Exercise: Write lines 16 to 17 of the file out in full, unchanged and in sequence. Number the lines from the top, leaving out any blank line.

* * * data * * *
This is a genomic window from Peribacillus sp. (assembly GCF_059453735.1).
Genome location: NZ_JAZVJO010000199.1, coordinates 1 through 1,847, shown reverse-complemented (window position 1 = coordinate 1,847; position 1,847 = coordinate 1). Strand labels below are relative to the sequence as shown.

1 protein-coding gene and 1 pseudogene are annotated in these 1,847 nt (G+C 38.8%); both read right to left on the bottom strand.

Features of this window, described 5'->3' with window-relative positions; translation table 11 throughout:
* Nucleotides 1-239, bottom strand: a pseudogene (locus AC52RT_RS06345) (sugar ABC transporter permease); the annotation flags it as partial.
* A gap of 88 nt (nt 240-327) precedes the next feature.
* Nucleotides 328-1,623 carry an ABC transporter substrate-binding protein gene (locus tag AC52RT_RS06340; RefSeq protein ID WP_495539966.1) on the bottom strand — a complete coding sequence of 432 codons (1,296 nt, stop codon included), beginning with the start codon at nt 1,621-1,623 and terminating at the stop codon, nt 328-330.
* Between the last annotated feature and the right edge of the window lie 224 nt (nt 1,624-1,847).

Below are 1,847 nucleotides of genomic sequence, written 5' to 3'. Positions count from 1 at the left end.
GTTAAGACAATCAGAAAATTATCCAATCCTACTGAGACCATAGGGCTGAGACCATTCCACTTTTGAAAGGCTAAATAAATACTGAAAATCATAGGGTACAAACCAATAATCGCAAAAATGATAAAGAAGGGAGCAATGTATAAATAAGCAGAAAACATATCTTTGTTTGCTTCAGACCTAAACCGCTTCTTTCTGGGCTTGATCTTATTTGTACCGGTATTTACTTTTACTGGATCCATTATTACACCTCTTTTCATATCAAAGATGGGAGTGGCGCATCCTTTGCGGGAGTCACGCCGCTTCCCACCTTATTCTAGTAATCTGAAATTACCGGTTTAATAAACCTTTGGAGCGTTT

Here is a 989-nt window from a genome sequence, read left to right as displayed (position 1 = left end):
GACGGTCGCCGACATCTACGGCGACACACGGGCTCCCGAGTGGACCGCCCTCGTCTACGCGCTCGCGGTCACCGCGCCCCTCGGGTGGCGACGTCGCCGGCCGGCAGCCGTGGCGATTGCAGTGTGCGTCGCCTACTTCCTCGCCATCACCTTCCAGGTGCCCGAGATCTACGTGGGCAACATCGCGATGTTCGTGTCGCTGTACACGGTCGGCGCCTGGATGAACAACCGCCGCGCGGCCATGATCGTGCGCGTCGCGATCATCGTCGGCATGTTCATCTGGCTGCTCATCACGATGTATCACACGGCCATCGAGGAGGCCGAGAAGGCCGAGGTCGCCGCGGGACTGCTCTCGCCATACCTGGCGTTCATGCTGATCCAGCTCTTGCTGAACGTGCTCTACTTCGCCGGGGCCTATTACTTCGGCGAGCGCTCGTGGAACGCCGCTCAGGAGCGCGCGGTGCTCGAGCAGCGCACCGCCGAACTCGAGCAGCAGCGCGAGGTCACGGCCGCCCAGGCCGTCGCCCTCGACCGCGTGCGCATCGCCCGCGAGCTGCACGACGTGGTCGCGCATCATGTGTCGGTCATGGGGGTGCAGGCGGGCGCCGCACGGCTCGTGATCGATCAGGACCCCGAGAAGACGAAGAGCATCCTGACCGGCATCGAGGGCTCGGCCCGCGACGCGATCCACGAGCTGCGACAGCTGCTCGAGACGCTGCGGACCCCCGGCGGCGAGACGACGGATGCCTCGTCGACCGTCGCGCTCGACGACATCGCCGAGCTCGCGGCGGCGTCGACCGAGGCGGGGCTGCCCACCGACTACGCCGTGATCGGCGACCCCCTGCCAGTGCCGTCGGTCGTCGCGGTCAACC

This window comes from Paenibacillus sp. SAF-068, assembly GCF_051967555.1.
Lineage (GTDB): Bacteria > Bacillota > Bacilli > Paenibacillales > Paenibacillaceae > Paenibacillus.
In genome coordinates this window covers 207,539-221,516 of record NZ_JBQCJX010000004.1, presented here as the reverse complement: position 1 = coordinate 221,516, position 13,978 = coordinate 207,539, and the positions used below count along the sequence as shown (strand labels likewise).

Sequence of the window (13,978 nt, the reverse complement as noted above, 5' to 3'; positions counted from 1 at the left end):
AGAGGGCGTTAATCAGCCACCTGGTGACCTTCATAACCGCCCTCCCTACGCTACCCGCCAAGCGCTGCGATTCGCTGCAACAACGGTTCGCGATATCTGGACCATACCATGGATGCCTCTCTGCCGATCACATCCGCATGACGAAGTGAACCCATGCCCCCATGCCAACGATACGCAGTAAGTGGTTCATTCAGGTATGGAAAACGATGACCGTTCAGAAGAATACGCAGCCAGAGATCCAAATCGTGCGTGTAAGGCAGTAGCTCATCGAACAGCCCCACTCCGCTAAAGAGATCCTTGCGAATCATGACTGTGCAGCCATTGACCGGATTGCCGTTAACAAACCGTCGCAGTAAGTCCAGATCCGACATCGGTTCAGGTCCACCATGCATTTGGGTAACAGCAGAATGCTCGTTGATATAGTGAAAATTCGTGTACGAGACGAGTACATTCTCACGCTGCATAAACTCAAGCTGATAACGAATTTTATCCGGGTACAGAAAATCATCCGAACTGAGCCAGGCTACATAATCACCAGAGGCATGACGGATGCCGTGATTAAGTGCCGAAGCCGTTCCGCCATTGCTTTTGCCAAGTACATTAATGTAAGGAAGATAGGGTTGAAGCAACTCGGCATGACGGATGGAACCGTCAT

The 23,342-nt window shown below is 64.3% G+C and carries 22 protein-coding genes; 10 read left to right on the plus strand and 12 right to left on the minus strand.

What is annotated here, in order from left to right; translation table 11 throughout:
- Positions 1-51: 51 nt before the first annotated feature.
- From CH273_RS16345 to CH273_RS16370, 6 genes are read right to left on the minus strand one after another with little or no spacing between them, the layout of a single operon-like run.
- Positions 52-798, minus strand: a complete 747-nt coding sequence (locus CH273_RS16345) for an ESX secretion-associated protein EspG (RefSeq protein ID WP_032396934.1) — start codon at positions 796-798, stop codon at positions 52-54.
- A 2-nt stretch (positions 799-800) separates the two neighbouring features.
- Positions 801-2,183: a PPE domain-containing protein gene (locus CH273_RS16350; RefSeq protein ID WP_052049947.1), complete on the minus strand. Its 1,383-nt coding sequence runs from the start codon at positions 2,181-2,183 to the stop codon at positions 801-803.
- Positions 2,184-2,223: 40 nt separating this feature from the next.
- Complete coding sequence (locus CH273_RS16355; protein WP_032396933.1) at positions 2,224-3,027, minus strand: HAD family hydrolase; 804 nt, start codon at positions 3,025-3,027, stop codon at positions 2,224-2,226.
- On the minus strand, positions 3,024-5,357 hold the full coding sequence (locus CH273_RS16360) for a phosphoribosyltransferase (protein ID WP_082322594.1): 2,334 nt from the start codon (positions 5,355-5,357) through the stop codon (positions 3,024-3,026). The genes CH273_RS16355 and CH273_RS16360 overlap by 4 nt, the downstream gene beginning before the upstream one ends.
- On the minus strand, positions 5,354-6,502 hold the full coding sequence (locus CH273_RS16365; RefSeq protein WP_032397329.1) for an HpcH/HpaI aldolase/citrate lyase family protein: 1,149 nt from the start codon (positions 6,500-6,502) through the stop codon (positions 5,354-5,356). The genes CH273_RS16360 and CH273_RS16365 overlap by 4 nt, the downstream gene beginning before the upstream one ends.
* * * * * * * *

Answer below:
Sequence of the window (13,978 nt, the reverse complement as noted above, 5' to 3'; positions counted from 1 at the left end):
AGAGGGCGTTAATCAGCCACCTGGTGACCTTCATAACCGCCCTCCCTACGCTACCCGCCAAGCGCTGCGATTCGCTGCAACAACGGTTCGCGATATCTGGACCATACCATGGATGCCTCTCTGCCGATCACATCCGCATGACGAAGTGAACCCATGCCCCCATGCCAACGATACGCAGTAAGTGGTTCATTCAGGTATGGAAAACGATGACCGTTCAGAAGAATACGCAGCCAGAGATCCAAATCGTGCGTGTAAGGCAGTAGCTCATCGAACAGCCCCACTCCGCTAAAGAGATCCTTGCGAATCATGACTGTGCAGCCATTGACCGGATTGCCGTTAACAAACCGTCGCAGTAAGTCCAGATCCGACATCGGTTCAGGTCCACCATGCATTTGGGTAACAGCAGAATGCTCGTTGATATAGTGAAAATTCGTGTACGAGACGAGTACATTCTCACGCTGCATAAACTCAAGCTGATAACGAATTTTATCCGGGTACAGAAAATCATCCGAACTGAGCCAGGCTACATAATCACCAGAGGCATGACGGATGCCGTGATTAAGTGCCGAAGCCGTTCCGCCATTGCTTTTGCCAAGTACATTAATGTAAGGAAGATAGGGTTGAAGCAACTCGGCATGACGGATGGAACCGTCAT